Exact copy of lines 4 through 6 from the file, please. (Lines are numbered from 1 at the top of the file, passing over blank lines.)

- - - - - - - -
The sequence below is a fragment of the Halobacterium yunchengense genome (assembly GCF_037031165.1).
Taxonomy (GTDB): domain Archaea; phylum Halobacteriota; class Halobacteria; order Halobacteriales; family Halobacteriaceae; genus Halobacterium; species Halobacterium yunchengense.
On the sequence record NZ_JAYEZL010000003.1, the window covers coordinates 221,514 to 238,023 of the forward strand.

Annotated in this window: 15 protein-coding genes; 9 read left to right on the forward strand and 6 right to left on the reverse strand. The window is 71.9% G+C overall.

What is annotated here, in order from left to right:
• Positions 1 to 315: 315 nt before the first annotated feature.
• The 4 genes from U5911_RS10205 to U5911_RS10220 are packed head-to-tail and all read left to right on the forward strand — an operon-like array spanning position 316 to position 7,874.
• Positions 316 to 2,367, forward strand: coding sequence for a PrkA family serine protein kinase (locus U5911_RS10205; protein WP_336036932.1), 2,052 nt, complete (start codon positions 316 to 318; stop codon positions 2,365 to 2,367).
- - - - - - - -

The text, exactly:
Annotated in this window: 15 protein-coding genes; 9 read left to right on the forward strand and 6 right to left on the reverse strand. The window is 71.9% G+C overall.

What is annotated here, in order from left to right:
• Positions 1 to 315: 315 nt before the first annotated feature.